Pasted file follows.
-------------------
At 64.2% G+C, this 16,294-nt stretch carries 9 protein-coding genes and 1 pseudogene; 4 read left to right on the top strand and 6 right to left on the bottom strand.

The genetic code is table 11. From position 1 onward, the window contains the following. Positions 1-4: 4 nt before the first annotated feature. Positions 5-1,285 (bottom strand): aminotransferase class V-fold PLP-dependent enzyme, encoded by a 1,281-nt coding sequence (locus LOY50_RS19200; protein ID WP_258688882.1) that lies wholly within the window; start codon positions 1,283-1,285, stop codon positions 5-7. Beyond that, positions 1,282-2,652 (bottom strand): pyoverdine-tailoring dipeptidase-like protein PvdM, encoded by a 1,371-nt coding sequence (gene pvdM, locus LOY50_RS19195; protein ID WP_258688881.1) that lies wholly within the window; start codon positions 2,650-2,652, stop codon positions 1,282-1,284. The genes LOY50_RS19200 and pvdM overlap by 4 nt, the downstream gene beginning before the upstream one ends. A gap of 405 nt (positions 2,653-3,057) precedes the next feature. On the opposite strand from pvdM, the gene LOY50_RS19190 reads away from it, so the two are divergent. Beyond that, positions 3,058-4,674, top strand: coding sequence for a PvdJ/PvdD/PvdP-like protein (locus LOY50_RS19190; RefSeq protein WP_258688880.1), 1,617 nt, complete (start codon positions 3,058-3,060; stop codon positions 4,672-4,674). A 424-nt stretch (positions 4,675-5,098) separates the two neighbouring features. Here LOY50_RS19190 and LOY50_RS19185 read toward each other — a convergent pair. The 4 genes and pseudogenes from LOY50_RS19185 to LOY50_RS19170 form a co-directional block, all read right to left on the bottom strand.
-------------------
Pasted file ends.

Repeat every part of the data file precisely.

At 64.2% G+C, this 16,294-nt stretch carries 9 protein-coding genes and 1 pseudogene; 4 read left to right on the top strand and 6 right to left on the bottom strand.

The genetic code is table 11. From position 1 onward, the window contains the following. Positions 1-4: 4 nt before the first annotated feature. Positions 5-1,285 (bottom strand): aminotransferase class V-fold PLP-dependent enzyme, encoded by a 1,281-nt coding sequence (locus LOY50_RS19200; protein ID WP_258688882.1) that lies wholly within the window; start codon positions 1,283-1,285, stop codon positions 5-7. Beyond that, positions 1,282-2,652 (bottom strand): pyoverdine-tailoring dipeptidase-like protein PvdM, encoded by a 1,371-nt coding sequence (gene pvdM, locus LOY50_RS19195; protein ID WP_258688881.1) that lies wholly within the window; start codon positions 2,650-2,652, stop codon positions 1,282-1,284. The genes LOY50_RS19200 and pvdM overlap by 4 nt, the downstream gene beginning before the upstream one ends. A gap of 405 nt (positions 2,653-3,057) precedes the next feature. On the opposite strand from pvdM, the gene LOY50_RS19190 reads away from it, so the two are divergent. Beyond that, positions 3,058-4,674, top strand: coding sequence for a PvdJ/PvdD/PvdP-like protein (locus LOY50_RS19190; RefSeq protein WP_258688880.1), 1,617 nt, complete (start codon positions 3,058-3,060; stop codon positions 4,672-4,674). A 424-nt stretch (positions 4,675-5,098) separates the two neighbouring features. Here LOY50_RS19190 and LOY50_RS19185 read toward each other — a convergent pair. The 4 genes and pseudogenes from LOY50_RS19185 to LOY50_RS19170 form a co-directional block, all read right to left on the bottom strand.